The two businessmen never submitted formal bids for the sale, and Olmert has denied wrongdoing in the case.
Police interrogated Olmert for a total of nine hours in two sessions at his official Jerusalem residence in October.
On Thursday, investigators concluded that there was insufficient evidence to indict the prime minister.
Micky Rosenfeld, a police spokesman, said: "There are no grounds for pressing charges against Olmert in the Bank Leumi case."
Their conclusions were forwarded to Meni Mazuz, the attorney general, who will make the final decision on whether to indict.
Legal commentators say Mazuz's decision is expected to take months, though it is unlikely he would proceed with a prosecution.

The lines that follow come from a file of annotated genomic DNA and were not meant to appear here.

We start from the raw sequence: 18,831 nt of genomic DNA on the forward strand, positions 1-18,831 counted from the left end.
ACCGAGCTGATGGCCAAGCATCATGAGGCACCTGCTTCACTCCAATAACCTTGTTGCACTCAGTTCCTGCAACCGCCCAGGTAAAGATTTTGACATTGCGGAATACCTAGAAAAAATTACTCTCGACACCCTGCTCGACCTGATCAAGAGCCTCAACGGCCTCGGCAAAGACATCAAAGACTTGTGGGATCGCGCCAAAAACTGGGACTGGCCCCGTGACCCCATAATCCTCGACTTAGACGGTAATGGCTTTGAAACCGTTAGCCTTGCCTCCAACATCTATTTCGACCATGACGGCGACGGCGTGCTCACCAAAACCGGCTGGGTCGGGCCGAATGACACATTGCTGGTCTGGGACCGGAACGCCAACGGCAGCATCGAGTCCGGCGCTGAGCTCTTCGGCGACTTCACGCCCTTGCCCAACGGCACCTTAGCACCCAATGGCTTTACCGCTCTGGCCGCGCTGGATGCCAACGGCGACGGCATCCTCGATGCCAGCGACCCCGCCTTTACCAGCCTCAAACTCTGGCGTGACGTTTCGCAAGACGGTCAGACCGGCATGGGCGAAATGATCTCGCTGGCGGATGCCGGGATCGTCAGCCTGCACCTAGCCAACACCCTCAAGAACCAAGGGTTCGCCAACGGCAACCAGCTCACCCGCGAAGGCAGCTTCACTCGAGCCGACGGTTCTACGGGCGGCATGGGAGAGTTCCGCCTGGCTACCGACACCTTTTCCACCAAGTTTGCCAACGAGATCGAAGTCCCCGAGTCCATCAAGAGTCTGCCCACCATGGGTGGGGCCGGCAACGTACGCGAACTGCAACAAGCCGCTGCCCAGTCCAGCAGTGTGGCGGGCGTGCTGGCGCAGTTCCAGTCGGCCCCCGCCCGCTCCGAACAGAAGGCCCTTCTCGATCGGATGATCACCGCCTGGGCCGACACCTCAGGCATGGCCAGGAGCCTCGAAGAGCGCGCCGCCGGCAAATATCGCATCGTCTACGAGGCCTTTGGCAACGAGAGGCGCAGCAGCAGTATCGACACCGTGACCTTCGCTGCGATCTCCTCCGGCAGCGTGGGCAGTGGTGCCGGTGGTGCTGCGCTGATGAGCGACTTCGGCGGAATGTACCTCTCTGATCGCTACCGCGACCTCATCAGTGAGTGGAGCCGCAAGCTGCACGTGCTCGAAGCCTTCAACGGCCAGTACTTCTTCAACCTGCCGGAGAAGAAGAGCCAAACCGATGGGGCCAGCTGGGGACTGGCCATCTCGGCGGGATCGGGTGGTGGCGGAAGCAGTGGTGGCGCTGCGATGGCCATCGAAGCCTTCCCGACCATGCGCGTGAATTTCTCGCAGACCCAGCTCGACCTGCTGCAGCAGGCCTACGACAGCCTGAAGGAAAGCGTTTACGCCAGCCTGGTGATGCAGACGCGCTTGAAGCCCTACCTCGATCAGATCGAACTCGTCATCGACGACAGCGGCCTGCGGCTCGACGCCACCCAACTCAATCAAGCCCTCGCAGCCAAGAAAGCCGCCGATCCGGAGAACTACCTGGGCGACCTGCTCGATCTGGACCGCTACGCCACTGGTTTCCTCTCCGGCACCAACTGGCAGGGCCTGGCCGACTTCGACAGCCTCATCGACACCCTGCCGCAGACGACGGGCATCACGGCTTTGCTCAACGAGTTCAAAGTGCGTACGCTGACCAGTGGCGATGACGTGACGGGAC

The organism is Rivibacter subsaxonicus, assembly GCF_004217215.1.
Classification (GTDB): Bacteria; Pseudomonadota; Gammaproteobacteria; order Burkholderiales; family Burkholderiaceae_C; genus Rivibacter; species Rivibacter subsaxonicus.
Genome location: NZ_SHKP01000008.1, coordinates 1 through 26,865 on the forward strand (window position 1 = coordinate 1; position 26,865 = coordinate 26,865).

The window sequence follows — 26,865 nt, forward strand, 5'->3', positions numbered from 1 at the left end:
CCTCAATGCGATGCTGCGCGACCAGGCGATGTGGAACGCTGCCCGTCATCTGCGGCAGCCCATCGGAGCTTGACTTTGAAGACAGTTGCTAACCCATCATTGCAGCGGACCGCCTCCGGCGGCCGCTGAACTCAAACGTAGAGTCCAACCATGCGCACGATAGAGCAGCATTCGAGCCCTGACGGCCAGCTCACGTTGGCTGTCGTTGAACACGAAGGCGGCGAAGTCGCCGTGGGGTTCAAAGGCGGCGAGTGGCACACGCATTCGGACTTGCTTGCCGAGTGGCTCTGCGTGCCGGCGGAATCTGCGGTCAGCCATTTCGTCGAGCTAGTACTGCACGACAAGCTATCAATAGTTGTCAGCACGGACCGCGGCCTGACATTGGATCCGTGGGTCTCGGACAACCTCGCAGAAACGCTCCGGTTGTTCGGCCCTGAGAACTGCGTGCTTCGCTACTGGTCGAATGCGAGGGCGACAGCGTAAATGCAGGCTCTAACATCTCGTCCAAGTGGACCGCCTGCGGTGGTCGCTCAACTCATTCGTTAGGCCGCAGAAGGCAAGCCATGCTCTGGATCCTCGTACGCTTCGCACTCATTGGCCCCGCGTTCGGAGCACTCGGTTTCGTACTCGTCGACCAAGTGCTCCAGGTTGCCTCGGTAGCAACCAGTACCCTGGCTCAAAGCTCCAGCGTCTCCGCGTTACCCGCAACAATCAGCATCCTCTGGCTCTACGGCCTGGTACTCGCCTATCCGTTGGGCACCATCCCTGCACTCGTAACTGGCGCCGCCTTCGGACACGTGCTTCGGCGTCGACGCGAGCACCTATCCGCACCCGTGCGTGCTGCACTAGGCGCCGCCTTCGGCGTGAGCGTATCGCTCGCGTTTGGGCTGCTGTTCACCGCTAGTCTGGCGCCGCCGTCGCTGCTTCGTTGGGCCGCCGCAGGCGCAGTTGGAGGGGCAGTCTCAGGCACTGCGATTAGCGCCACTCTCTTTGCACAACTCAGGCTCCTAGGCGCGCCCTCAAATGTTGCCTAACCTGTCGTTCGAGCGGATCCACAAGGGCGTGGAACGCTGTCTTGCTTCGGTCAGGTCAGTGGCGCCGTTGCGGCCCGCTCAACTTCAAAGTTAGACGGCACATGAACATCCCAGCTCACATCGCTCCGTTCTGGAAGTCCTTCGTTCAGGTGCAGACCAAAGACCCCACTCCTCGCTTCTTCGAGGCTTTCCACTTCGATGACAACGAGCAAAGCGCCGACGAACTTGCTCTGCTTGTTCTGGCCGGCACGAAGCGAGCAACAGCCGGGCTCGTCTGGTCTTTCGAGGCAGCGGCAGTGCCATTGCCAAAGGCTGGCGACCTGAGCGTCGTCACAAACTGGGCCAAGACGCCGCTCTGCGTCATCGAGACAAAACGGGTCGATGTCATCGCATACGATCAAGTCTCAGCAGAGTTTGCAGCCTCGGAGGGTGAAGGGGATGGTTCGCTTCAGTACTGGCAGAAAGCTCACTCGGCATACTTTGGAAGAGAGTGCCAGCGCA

The police decision came hours after Olmert returned to Israel from the Annapolis Mideast peace summit in the US where he agreed to relaunch formal peace talks with the Palestinians.
Police had originally planned to issue their recommendation earlier this week, but put it off because of the summit.
Olmert's office declined to comment, but his troubles are far from over.
Earlier this year, an initial government report into last year's war in Lebanon was highly critical of his performance.
Although his popularity has begun to recover, a second report is expected in the coming weeks.
A damaging report would weaken him politically and could put pressure on him to step down.
He also faces two more police investigations.
In one, he is accused of buying a Jerusalem home at a substantial discount in exchange for arranging construction permits for the seller.
In a separate case, police are examing whether Olmert steered a lucrative government grant to a political supporter while he was trade minister.